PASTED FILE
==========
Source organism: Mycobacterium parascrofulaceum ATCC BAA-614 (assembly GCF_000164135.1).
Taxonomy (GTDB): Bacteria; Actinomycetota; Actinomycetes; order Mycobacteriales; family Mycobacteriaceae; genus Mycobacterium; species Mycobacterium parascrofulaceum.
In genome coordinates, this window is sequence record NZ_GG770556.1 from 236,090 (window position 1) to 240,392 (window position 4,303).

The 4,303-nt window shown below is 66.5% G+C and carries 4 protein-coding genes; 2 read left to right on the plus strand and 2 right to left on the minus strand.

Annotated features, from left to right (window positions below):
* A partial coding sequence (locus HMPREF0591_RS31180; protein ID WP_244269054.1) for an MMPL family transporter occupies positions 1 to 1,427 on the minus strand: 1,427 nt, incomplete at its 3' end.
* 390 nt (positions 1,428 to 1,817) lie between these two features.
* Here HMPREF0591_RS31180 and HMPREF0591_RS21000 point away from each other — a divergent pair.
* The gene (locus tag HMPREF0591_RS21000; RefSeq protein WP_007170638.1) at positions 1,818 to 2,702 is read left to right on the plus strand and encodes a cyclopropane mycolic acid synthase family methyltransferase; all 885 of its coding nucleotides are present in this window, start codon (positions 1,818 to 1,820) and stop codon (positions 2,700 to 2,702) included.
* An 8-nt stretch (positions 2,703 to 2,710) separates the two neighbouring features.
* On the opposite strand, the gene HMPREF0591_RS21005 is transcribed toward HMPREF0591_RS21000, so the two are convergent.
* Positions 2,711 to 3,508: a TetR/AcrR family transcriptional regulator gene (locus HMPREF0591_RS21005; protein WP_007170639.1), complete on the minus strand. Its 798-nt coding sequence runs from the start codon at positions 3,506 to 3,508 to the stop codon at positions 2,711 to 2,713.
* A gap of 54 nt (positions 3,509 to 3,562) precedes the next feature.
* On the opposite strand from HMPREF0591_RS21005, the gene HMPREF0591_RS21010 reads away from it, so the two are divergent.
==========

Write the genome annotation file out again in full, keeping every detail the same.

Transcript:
Source organism: Mycobacterium parascrofulaceum ATCC BAA-614 (assembly GCF_000164135.1).
Taxonomy (GTDB): Bacteria; Actinomycetota; Actinomycetes; order Mycobacteriales; family Mycobacteriaceae; genus Mycobacterium; species Mycobacterium parascrofulaceum.
In genome coordinates, this window is sequence record NZ_GG770556.1 from 236,090 (window position 1) to 240,392 (window position 4,303).

The 4,303-nt window shown below is 66.5% G+C and carries 4 protein-coding genes; 2 read left to right on the plus strand and 2 right to left on the minus strand.

Annotated features, from left to right (window positions below):
* A partial coding sequence (locus HMPREF0591_RS31180; protein ID WP_244269054.1) for an MMPL family transporter occupies positions 1 to 1,427 on the minus strand: 1,427 nt, incomplete at its 3' end.
* 390 nt (positions 1,428 to 1,817) lie between these two features.
* Here HMPREF0591_RS31180 and HMPREF0591_RS21000 point away from each other — a divergent pair.
* The gene (locus tag HMPREF0591_RS21000; RefSeq protein WP_007170638.1) at positions 1,818 to 2,702 is read left to right on the plus strand and encodes a cyclopropane mycolic acid synthase family methyltransferase; all 885 of its coding nucleotides are present in this window, start codon (positions 1,818 to 1,820) and stop codon (positions 2,700 to 2,702) included.
* An 8-nt stretch (positions 2,703 to 2,710) separates the two neighbouring features.
* On the opposite strand, the gene HMPREF0591_RS21005 is transcribed toward HMPREF0591_RS21000, so the two are convergent.
* Positions 2,711 to 3,508: a TetR/AcrR family transcriptional regulator gene (locus HMPREF0591_RS21005; protein WP_007170639.1), complete on the minus strand. Its 798-nt coding sequence runs from the start codon at positions 3,506 to 3,508 to the stop codon at positions 2,711 to 2,713.
* A gap of 54 nt (positions 3,509 to 3,562) precedes the next feature.
* On the opposite strand from HMPREF0591_RS21005, the gene HMPREF0591_RS21010 reads away from it, so the two are divergent.